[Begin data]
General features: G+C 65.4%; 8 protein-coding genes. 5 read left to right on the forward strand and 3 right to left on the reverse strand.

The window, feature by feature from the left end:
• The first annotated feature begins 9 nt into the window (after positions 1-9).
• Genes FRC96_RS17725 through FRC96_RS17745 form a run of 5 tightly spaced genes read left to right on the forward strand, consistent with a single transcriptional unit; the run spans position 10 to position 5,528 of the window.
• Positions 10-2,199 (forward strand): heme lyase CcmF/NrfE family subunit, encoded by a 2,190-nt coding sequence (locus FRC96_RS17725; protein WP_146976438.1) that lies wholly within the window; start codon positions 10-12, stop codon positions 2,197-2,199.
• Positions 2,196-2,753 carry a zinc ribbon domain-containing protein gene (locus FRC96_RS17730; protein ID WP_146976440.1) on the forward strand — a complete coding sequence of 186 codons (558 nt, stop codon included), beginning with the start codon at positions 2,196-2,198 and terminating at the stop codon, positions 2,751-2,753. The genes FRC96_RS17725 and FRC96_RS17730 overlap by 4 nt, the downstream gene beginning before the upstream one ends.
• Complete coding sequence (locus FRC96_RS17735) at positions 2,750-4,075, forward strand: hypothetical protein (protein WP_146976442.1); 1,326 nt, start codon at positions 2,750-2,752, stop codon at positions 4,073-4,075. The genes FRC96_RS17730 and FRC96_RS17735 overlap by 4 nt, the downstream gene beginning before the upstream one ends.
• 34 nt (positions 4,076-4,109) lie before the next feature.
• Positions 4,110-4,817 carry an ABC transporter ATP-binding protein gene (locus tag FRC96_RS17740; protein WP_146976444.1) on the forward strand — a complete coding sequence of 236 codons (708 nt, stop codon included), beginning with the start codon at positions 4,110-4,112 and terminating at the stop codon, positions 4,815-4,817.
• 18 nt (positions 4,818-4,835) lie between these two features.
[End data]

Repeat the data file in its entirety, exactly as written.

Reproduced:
General features: G+C 65.4%; 8 protein-coding genes. 5 read left to right on the forward strand and 3 right to left on the reverse strand.

The window, feature by feature from the left end:
• The first annotated feature begins 9 nt into the window (after positions 1-9).
• Genes FRC96_RS17725 through FRC96_RS17745 form a run of 5 tightly spaced genes read left to right on the forward strand, consistent with a single transcriptional unit; the run spans position 10 to position 5,528 of the window.
• Positions 10-2,199 (forward strand): heme lyase CcmF/NrfE family subunit, encoded by a 2,190-nt coding sequence (locus FRC96_RS17725; protein WP_146976438.1) that lies wholly within the window; start codon positions 10-12, stop codon positions 2,197-2,199.
• Positions 2,196-2,753 carry a zinc ribbon domain-containing protein gene (locus FRC96_RS17730; protein ID WP_146976440.1) on the forward strand — a complete coding sequence of 186 codons (558 nt, stop codon included), beginning with the start codon at positions 2,196-2,198 and terminating at the stop codon, positions 2,751-2,753. The genes FRC96_RS17725 and FRC96_RS17730 overlap by 4 nt, the downstream gene beginning before the upstream one ends.
• Complete coding sequence (locus FRC96_RS17735) at positions 2,750-4,075, forward strand: hypothetical protein (protein WP_146976442.1); 1,326 nt, start codon at positions 2,750-2,752, stop codon at positions 4,073-4,075. The genes FRC96_RS17730 and FRC96_RS17735 overlap by 4 nt, the downstream gene beginning before the upstream one ends.
• 34 nt (positions 4,076-4,109) lie before the next feature.
• Positions 4,110-4,817 carry an ABC transporter ATP-binding protein gene (locus tag FRC96_RS17740; protein WP_146976444.1) on the forward strand — a complete coding sequence of 236 codons (708 nt, stop codon included), beginning with the start codon at positions 4,110-4,112 and terminating at the stop codon, positions 4,815-4,817.
• 18 nt (positions 4,818-4,835) lie between these two features.